(Blog preface: I promised you The Tales of a Stroke Patient and More blog so this is where “and More” comes into play).
I like to browse the Internet to see what’s new, now that I’m a “shut in” more than I used to be because of the pandemic. I could spend two hours on a slow day just looking around. But then I’m done for the day. But scammers, those people trying to get your personal information, live on the Internet. The scammers come up with all the ways to make you and your money part. After all, they are greedy and live out their motto: It’s never enough.
Those people who are the scammers’ victims aren’t stupid. They’re naive, babes in the woods so to speak, about how powerful the Internet is in conniving schemes that we call scams. The victims of the scams come in all ages and genders, but they usually target the over 50 crowd because they might not be so knowledgeable with the vast powers of the Internet.
In the era of the pandemic, scams have soared because many people only go out for essentials and are working (if they haven’t lost the job) from home.
Here’s 5 scams that come to mind.
Online Dating Scams
Like most people who are caught in this giant net, most scammers are overseas, so prosecution gets to be an ugly and costly mess. Male scammers are often based in West Africa, while the female scammers are mostly from the eastern parts of Europe, research tells me.
Job Offer Scams
Posturing as recruiters, these scammers use fake though irresistible job opportunities to entice people.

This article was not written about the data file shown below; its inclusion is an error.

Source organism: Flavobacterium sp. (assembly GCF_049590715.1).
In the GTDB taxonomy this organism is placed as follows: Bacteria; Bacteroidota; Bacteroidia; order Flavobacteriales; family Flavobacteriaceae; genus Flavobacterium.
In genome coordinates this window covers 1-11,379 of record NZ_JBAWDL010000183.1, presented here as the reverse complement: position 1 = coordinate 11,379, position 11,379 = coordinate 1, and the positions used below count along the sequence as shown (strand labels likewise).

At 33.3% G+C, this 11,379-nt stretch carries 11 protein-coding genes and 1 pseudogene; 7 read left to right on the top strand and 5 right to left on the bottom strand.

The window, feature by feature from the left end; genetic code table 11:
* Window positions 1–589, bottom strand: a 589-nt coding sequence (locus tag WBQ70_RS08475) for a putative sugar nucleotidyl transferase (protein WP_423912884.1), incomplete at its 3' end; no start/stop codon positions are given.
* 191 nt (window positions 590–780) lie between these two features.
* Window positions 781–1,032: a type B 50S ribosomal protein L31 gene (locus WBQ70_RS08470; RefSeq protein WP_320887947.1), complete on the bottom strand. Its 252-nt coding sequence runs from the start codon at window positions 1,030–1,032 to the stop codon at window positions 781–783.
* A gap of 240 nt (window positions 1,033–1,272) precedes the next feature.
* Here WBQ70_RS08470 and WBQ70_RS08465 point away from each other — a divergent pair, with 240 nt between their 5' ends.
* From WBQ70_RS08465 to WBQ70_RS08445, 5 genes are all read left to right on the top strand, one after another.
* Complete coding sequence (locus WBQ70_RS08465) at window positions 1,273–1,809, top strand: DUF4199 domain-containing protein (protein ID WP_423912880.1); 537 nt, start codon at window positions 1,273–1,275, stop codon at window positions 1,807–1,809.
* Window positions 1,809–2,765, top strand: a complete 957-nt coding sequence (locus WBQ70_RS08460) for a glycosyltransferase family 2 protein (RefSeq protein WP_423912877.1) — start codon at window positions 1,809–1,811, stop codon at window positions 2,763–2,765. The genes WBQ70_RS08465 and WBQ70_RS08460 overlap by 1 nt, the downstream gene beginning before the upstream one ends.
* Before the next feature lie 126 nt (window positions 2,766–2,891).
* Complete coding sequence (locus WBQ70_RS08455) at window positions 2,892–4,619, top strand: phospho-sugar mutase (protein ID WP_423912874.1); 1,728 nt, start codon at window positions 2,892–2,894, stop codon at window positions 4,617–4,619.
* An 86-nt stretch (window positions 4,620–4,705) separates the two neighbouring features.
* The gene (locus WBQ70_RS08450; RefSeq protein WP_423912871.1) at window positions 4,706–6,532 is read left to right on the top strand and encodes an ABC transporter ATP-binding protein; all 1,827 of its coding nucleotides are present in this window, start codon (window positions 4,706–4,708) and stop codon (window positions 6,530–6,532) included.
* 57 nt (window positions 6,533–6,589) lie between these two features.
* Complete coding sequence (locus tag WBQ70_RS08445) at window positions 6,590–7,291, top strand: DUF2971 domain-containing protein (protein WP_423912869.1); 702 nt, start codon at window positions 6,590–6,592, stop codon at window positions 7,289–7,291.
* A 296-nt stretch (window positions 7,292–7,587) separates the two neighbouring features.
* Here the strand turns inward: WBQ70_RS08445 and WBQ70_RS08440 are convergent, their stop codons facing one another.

It might begin with a text, an email, or a brazen phone call from someone claiming to be a recruiter from a well-known company like Google or Facebook who saw your resume and claiming they are interested in you for hire.
Don’t fall into this trap because in the end, you’ll have to pay to get hired, and when you go to the job on your first day, you weren’t hired at all. Call a real recruiters and learn for yourself that the process doesn’t work this way.
All recruiters have established a relationship with one big company or a ton of companies because if they find a person that’s suitable for hire, the recruiters get paid a commission. That’s how it works. The phony recruiter will probably ask you for money that will be automatically deducted from your account, and you might give it, but remember: The employers pay recruiters, not you.
Travel scams usually start with an email, offering you and fantastic stay in a fabulous, sometimes exotic, spot for typically 5 to 7 days. It might come with an expiration date that’s soon, so you would rush to make a decision. Scammers don’t want you to think about this ideal vacation too much because thinking too much brings about thoughts that it may be a scam!
The problems with these scams are threefold:
Tech Support Online Scams
According to a Washington Post, “Nearly half of all cellphone calls next year will come from scammers,” so we need to protect ourselves from vile actions.
Scammers use various social engineering techniques to fool likely victims into giving their personal information. Sometimes, they try to persuade victims into paying for protection that never comes.
These technical geniuses, if you have given them any information, throw around high-tech buzzwords that offers trust and confidence in the unsuspecting victim, so much so they can take over your computer and transfer money to their bank account if you give them your i.d. and password.